Khepera III Toolbox/Parsing Program Output

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The Khepera III Toolbox (notably the programs) uses NMEA 0183 messages as output data format. NMEA 0183 is a message-oriented communication protocol known from GPS receivers, which is about equally simple to read for humans and for computers.

NMEA 0183 Messages[edit]

NMEA 0183 is a communication standard specifying electrical characteristics as well as data format characteristics. Here, we are only using the message format of NMEA.

An NMEA message (or sentence) looks as follows:

$SPEED,10000,15000

Messages always start with a $ sign, followed by a command and a list of arguments. The command as well as the arguments are separted by commas. Optionally, the message contain a trailing checksum (e.g., *4D), but none of the Khepera III programs writes this checksum.

The original NMEA specification does not allow the command to be longer than 5 characters. The Khepera III toolbox, however, does not use this restriction in favor of longer and more explicit command names.

A stream of NMEA messages can contain different types of messages, e.g.

$STATE,random_motion
$SPEED,10000,15000
$SPEED,11000,14000
$SPEED,12000,13000
$STATE,follow_wall
$SPEED,5000,5000

which is very handy for reporting results.

Advantages of NMEA 0183[edit]

The NMEA 0183 message format has several advantages:

  • It is human readable.
  • It is easy to parse by computers and the checksum (if any) is easy to calculate.
  • As it uses a start of message character ($) and an end of message character (CRLF), you can break a data stream apart at any point, and the parser will be able to resynchronize (i.e., read all complete messages).
  • It starts with a message type and therefore allows messages of different types to be interleaved in the same stream.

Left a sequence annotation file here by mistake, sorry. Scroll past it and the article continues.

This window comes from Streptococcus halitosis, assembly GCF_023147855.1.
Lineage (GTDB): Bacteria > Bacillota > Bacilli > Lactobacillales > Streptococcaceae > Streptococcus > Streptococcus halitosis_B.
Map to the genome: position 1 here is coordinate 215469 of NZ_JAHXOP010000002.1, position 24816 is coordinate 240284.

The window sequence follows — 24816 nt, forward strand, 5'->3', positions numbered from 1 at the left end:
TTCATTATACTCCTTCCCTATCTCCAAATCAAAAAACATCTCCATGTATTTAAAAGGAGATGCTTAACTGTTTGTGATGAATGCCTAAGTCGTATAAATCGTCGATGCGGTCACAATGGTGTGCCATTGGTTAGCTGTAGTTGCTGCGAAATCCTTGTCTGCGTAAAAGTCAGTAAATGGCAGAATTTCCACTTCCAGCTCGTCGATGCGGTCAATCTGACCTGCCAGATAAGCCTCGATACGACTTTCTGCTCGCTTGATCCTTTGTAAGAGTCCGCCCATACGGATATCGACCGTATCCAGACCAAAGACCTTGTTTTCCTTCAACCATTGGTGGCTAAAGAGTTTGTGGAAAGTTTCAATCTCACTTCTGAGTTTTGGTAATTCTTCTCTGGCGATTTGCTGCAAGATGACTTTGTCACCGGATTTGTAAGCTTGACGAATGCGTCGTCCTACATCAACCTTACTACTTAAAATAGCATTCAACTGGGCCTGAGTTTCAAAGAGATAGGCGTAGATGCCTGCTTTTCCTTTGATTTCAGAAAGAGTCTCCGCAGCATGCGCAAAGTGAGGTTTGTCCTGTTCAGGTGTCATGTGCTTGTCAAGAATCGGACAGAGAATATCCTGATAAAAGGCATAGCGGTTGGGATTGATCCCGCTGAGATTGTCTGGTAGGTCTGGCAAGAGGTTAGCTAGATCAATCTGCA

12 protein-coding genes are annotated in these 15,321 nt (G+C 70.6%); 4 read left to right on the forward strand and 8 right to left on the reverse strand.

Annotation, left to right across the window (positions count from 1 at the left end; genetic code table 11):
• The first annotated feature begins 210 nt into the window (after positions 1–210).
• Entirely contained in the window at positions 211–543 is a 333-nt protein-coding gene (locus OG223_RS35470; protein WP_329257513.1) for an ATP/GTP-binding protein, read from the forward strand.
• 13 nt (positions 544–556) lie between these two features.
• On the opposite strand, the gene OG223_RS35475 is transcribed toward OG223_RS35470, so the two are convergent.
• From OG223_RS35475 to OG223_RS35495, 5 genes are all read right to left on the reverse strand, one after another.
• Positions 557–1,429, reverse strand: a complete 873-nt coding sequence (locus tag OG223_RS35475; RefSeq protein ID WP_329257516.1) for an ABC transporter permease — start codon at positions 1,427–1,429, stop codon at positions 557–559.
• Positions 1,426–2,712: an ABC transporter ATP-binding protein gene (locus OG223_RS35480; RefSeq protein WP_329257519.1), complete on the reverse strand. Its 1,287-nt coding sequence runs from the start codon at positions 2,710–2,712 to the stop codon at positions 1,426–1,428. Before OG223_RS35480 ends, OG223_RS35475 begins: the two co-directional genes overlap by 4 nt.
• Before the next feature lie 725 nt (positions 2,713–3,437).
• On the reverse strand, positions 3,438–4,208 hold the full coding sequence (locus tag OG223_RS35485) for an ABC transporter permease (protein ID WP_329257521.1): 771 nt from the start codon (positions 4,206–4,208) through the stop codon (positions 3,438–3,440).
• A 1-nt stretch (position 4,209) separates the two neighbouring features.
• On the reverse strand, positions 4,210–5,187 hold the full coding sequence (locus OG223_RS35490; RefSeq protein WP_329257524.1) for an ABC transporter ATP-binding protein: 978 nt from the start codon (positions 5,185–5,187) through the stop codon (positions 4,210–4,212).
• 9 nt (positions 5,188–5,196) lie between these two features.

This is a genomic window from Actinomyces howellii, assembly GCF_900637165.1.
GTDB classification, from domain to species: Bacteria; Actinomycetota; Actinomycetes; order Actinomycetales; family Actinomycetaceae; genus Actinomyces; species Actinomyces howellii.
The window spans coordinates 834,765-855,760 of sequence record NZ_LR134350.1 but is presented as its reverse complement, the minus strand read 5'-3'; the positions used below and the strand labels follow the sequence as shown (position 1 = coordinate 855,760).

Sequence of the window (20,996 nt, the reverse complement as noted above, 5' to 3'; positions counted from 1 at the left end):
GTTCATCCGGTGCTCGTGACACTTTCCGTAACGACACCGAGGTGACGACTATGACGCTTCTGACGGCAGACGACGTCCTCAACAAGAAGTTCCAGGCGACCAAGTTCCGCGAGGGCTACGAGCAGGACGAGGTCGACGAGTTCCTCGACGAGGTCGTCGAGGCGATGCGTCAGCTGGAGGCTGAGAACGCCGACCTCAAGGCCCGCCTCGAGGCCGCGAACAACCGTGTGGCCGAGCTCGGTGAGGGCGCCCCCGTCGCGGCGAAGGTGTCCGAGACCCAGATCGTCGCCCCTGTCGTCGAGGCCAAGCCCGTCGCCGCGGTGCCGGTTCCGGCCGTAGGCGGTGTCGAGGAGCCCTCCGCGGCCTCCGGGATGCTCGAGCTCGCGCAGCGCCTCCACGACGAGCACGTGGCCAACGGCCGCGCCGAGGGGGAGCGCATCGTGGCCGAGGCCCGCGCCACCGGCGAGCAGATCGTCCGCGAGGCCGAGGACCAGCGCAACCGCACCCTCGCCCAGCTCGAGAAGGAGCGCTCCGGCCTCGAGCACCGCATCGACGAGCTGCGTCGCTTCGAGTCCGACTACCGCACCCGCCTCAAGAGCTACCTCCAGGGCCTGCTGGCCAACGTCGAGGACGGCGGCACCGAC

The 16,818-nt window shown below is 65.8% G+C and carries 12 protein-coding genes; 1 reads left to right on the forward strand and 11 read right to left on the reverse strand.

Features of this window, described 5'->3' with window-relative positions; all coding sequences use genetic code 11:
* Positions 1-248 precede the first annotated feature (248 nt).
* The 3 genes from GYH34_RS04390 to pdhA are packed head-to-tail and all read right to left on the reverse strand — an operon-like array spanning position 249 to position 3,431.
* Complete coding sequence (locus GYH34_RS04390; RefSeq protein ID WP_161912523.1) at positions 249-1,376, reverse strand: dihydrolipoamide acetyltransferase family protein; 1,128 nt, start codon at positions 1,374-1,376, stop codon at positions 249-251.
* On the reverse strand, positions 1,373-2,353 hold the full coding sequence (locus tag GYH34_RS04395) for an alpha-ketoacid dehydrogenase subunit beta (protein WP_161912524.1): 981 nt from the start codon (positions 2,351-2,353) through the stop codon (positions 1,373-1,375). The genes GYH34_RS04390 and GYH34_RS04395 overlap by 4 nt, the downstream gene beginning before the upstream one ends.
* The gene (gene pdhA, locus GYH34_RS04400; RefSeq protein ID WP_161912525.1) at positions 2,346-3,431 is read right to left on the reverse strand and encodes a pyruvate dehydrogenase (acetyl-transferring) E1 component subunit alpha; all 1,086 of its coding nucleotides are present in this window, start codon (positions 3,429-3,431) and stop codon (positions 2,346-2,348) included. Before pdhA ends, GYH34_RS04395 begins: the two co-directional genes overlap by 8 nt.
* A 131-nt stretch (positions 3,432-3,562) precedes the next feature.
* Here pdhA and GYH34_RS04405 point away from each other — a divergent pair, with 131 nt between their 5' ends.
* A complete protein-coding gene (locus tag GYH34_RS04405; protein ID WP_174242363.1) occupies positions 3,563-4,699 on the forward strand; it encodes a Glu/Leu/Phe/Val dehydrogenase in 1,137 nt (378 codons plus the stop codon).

• It optionally allows for a checksum, which is useful when the data is transmitted over lossy channels.
  • It can be converted to a CSV file with search-and-replace (see below).

Converting NMEA messages to CSV with a Text Editor[edit]

If you have a file with messages of one single type, e.g.

$SPEED,10000,15000
$SPEED,11000,14000
$SPEED,12000,13000
$SPEED,5000,5000

you can use any text editor to transform it into CSV. Simply replace $SPEED, by nothing, and save the file. The resulting file can be loaded in almost any program (Matlab, Microsoft Excel, ...).

Converting NMEA messages to CSV with k3-nmea-to-csv[edit]

Instead of using a text editor, you can also use the k3-nmea-to-csv filter script to convert NMEA messages to CSV. Just pipe your file through that script, by providing the NMEA command of the messages to extract, e.g.:

k3-nmea-to-csv SPEED < my_nmea_file > my_csv_file

All messages that are not of type SPEED will be ignored.

Note that you can use this filter script with any program to convert its output to CSV. For example,

./infrared_proximity -r | k3-nmea-to-csv IRPROXIMITY

would output the IR proximity sensor values as CSV.

Parsing NMEA with Scripts[edit]

NMEA can easily be processed with Perl, Python, Ruby or similar skripting languages. Example scripts can be found in the Examples section.

Parsing NMEA on the Robot[edit]

The modules section contains an NMEA parser (module nmea) written in C with can be used to parse NMEA messages on the robot. This can be useful to read a configuration file, for instance.